Now, perhaps that sounds a very naturalistic way of dealing with things. But I have not finished yet. If you and I will understand this thing - that a lot of our trouble comes because we are made in a certain way; it is really in our own constitution - we shall have a ground upon which to go to the Lord. We shall be able to go to the Lord and say: 'Lord, You know how I am made; You know how I naturally react to things. You know how, because I am made that way, I am always being caught in certain ways; You know how it is that I behave under certain strains. You know me, Lord. Now, Lord, You are different from what I am: where I am weak, You are strong; where I am faulty, You are perfect.'
Do you not see that the Lord Jesus, the perfect Man, is the perfect balance of all the good qualities in all the temperaments, that in Him are none of the bad qualities of any temperament, and that the Holy Spirit can make Christ to be unto us that which we are not in ourselves? That is the great wonder, the great mystery, the great glory, of the meaning of Christ as mediated to us by the Holy Spirit. It is the wonder of His humanity: a perfect manhood without any of all this that troubles us. Look at Him under duress: He does not go down. Look at Him from any standpoint of testing and trial: He goes through. But He is man. He is not going through on the basis of His Deity. He is going through on the basis of His perfect humanity, and that is to be mediated to us.
Spiritual growth means this, that we are becoming something other than what we are naturally. Is it not so? Naturally, we may be inclined to be rather miserable people - always taking a miserable view, always going down in the dumps. Now, when the Holy Spirit takes charge of us, the miserably inclined people become joyful, although it is not natural for them to be joyful. That is the miracle of the Christian life. We become something that we are not naturally. Naturally, we would very quickly go down under some kinds of criticism or persecution, and nurse our troubles, but when the Lord Jesus is in us, we can take it and go on. We do not go down, we go on. He makes us other than what we are. That is the work of grace in the life of the believer.
These Thessalonians suffered very much because of their practical temperament. They expected that that of which they had been told at the first would come about immediately. They were saying to themselves: 'The Lord will come - He may come today, any day - and that will be the end of all our troubles. But time is going on, and people are dying, and things are getting more and more difficult. It does not look very much as though the Lord is coming...' They may have been almost at the point of breaking and scattering. And at that point a new presentation of the gospel of the Lord Jesus came in, bringing the hope of something different from what they were naturally.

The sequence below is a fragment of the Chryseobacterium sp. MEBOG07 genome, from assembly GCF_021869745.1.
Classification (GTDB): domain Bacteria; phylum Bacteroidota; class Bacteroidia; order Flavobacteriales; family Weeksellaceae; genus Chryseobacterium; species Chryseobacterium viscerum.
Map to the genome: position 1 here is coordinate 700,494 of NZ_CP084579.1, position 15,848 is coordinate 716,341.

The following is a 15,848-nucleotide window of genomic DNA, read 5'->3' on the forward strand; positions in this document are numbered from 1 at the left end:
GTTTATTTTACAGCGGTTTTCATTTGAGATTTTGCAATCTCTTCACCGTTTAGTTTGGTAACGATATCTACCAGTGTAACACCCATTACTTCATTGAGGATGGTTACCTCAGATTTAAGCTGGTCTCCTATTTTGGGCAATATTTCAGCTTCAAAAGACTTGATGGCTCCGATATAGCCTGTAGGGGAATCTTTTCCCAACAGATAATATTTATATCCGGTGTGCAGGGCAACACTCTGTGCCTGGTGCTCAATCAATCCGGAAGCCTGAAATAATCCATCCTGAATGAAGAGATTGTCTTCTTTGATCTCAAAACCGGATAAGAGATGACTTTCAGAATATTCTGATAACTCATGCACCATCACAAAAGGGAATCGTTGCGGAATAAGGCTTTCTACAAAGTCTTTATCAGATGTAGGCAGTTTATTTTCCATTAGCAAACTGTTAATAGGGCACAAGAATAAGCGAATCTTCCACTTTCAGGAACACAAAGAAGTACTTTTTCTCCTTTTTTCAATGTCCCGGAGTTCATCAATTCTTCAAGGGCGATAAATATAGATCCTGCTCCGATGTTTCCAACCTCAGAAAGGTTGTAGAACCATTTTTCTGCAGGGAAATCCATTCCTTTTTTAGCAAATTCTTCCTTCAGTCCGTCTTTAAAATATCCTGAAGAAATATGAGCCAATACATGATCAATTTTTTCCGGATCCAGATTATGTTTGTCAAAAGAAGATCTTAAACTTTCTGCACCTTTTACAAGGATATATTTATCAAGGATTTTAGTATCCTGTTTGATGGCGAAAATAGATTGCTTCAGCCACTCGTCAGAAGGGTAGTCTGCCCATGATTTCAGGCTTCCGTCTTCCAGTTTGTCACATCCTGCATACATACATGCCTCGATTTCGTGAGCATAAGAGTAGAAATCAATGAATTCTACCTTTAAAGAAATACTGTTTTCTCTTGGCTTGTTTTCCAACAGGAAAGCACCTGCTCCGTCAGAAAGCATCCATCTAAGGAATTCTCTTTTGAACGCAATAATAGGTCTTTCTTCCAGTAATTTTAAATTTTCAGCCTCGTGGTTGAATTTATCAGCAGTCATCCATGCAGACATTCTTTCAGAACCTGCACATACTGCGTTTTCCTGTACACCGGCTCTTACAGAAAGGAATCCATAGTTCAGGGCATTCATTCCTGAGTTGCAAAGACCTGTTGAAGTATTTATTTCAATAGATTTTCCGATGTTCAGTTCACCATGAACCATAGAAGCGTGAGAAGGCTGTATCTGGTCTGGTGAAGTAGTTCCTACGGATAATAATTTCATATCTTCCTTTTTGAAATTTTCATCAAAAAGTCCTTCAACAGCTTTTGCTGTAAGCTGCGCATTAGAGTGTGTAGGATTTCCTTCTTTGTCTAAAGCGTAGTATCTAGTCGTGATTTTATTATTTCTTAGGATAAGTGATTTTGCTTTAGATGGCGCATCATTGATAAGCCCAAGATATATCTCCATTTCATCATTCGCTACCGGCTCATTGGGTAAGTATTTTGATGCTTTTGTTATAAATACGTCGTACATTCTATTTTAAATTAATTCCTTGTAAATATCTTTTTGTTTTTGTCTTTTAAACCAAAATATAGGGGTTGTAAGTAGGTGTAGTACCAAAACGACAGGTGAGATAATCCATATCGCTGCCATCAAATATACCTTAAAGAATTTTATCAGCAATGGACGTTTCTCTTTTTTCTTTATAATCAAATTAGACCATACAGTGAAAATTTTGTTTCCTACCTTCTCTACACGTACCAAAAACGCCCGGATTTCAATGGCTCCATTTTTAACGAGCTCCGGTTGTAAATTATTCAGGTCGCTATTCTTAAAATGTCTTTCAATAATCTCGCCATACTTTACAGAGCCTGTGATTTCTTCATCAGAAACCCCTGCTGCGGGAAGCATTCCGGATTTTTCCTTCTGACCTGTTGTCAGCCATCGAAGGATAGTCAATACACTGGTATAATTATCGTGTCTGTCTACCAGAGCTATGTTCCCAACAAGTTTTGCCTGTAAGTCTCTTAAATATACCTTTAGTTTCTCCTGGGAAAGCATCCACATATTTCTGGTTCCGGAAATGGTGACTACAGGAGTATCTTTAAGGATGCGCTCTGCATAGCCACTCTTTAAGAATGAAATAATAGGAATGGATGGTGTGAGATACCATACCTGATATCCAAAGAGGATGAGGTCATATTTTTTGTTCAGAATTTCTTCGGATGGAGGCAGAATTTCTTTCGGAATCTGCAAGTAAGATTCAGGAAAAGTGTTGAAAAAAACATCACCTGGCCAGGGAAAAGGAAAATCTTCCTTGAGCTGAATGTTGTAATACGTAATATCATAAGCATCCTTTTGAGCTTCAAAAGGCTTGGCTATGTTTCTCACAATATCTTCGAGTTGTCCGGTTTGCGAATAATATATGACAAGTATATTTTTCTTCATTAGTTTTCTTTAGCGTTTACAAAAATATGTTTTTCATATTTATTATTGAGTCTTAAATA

What is true in the case of the practical temperament is true in all other temperaments. We may take this as a principle. If we only understood it, the Lord is dealing with every one of us like that. He is dealing with us according to what we are. It is no use trying to stereotype or standardise the dealings of God with people. God's dealings with me would perhaps not be very troublesome to you, but God's dealings with you might very well throw me right off my feet. He deals with us according to ourselves, in order that there may be that of Christ in us which is not of ourselves. I say again, that is the work of grace. That is the mediation of Christ - that is the very meaning of being conformed to the image of Christ. It is partaking of His nature - something utterly different. But it is a terrible process. Now we have got to get through as these people got through.
Is that good news? I think it is. I think that is the gospel, 'good tidings'. It is good tidings for the man who is always too ready to drop out and give up and be miserable. It is good tidings to those who, because of their own natural expectations and reactions, are disappointed in what is actually happening. It is good tidings that Christ is something other than we are, and that we can be saved from what we are by Christ. It is very practical, you see. How are we saved from what we are? By Christ! Not by Christ just coming and putting out His hands and pulling us up. That is what we are all wanting Him to do. We are appealing to the Lord to come and do something like that, literally lift us right out of where we are. What He is doing is displacing us, and putting Himself in our place in an inward way. It is a process, a deep process, and it is perhaps only over years that you can see more of Christ. That person used to be such-and-such a one, but there is a difference now, you can see Christ now; they are no longer what they used to be, they are getting over that. They are being "changed into the same image". That is good news: good news for the Thessalonians, and good news for us.